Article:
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NSW Child Porn Laws to Change. Australia, the Philistine State to Stay the Same

NSW Child Porn Laws to Change. Australia, the Philistine State to Stay the Same
HPD
  • On February 2, 2014

Yesterday it was announced that the NSW State government has received recommendations to change child pornography laws. The changes would mean that once it is has been established that material is unlawfully pornographic, artistic intention would not be considered relevant. With a multitude of Federal and State protections for child pornography firmly in place this punitive change seems set to make the lives of Sydney’s underappreciated art community even more difficult. Sean Maguire explores why we should focus on the intention and not the reaction.

Child pornography is a notoriously difficult crime and subject to define, a 2008 report on Child Pornography Law by Gareth Griffith and Kathryn Simon spent pages and pages attempting to do so, eventually summarising that:

“Agreeing that child pornography material is offensive to a high degree is easy enough. On the other hand, defining child pornography, legally or otherwise, is anything but straightforward”.

So even the experts find it difficult.

But what does have a much simpler definition is pornography itself.

The central classification being that what makes porn pornographic is the intent to arouse sexual interest.

Without that intent, we would have to rely on a person’s reaction to determine whether something was arousing or not.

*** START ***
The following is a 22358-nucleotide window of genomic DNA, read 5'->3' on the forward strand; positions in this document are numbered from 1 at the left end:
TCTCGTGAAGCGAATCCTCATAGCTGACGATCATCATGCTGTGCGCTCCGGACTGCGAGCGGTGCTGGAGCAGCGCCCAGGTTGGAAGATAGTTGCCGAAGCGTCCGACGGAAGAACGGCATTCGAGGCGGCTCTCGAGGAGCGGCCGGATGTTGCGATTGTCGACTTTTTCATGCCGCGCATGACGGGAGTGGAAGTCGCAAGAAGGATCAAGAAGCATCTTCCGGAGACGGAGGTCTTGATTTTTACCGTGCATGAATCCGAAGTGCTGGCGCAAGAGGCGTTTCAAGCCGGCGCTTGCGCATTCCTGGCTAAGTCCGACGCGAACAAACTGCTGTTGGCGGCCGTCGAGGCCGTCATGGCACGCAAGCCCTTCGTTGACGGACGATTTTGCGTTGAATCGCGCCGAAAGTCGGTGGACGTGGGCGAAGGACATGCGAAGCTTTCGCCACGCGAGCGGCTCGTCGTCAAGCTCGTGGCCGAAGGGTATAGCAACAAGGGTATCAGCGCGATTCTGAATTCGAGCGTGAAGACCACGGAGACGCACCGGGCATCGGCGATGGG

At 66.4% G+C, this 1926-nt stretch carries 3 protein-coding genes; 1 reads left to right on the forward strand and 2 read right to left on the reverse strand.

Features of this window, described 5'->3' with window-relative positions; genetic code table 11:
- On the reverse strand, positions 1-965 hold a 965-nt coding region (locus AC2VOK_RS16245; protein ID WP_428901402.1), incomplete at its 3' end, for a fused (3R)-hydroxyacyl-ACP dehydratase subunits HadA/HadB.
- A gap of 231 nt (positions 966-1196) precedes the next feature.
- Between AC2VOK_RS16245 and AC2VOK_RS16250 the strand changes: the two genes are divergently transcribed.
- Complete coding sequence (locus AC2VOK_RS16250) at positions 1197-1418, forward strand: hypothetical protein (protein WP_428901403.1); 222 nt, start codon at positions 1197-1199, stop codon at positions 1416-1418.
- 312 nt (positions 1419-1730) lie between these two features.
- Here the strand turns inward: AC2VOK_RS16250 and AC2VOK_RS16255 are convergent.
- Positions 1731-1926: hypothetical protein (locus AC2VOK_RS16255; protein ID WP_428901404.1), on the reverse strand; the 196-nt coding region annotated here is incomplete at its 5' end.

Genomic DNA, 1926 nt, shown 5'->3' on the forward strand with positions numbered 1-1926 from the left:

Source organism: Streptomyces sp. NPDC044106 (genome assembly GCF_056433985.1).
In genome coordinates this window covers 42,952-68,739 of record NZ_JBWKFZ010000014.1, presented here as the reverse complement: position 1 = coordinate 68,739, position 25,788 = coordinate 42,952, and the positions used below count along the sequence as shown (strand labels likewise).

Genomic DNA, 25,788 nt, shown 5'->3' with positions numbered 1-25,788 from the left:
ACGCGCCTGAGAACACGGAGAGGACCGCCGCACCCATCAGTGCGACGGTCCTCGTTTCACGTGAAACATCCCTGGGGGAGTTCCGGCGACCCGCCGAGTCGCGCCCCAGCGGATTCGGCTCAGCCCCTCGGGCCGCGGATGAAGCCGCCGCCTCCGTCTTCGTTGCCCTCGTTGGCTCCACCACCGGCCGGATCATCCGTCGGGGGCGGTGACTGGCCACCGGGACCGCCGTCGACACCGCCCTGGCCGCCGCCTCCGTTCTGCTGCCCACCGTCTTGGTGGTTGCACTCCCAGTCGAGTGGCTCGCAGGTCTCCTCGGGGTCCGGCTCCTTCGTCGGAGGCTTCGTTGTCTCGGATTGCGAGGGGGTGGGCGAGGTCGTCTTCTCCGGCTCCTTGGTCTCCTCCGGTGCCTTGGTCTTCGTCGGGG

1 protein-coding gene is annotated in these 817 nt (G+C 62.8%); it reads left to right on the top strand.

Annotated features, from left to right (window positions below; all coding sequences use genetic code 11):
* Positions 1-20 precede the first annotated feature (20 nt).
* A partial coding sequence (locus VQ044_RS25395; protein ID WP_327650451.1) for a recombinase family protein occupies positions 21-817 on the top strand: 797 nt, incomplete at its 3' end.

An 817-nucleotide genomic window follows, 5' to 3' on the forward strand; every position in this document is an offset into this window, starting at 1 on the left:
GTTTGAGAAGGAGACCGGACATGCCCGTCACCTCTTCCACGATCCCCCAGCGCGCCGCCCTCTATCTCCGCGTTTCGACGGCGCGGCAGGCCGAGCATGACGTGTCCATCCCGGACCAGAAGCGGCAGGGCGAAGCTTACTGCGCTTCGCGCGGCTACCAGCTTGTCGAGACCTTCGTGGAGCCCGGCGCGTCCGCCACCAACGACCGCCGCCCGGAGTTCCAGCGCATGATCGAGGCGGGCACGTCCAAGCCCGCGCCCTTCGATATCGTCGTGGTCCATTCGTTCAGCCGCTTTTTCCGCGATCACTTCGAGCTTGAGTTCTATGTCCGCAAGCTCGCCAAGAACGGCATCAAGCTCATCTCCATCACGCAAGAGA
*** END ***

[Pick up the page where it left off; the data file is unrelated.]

Something that would be ludicrous considering the absolute breadth and number of weird and wonderful fetishes that exist- making it nigh on impossible to create something that doesn’t arouse somebody.

But of course it is on reaction and the idiotic precedent of Community Standards that we define whether material is pornographic or not.

Griffith and Simon describe that:

“In Australia…following the ‘community standards’ test applied by Windeyer J in Crowe v Graham the identification of harm is not an essential or defining indicia of child pornography. Rather, the test is whether the material at issue is, in all the circumstances, offensive to reasonable adults, this being a question of fact to be decided by the relevant Tribunal”.

What the hell can be deemed reasonable when talking about pornography?

Or sexuality for that matter.

The fact is that desire and arousal are such personal and automatic responses to certain stimulus that trying to explain them or understand them is an exercise in futility.

So again, for this debate to return to realms of rationalism we must go back to analysing the nature of intention.

And this is where we need to put our collective thinking cap on.

Logically if an artist such as Bill Henson (who was mentioned heavily in Griffith and Simon’s report) was a pornographer why would he exhibit his works at invitation only galleries?

Wouldn’t he only be inviting interest from the police?

And there’s one other point that people rarely seem to consider.

If you watch pornography and aren’t aroused- does that mean that it’s no longer pornography?

Of course not, because the material has the intention to arouse- just because it didn’t is a personal preference thing.

If you think about it, that stupid logic is exactly what is done in reverse when discussing whether art becomes pornography if it illicits sexual desire.

Finally, as another law looks likely to be passed which curtails the freedoms of representation and free speech, let’s at least try to remain sensible while we hurtle into the world of over-hyped emotion and fear.

 

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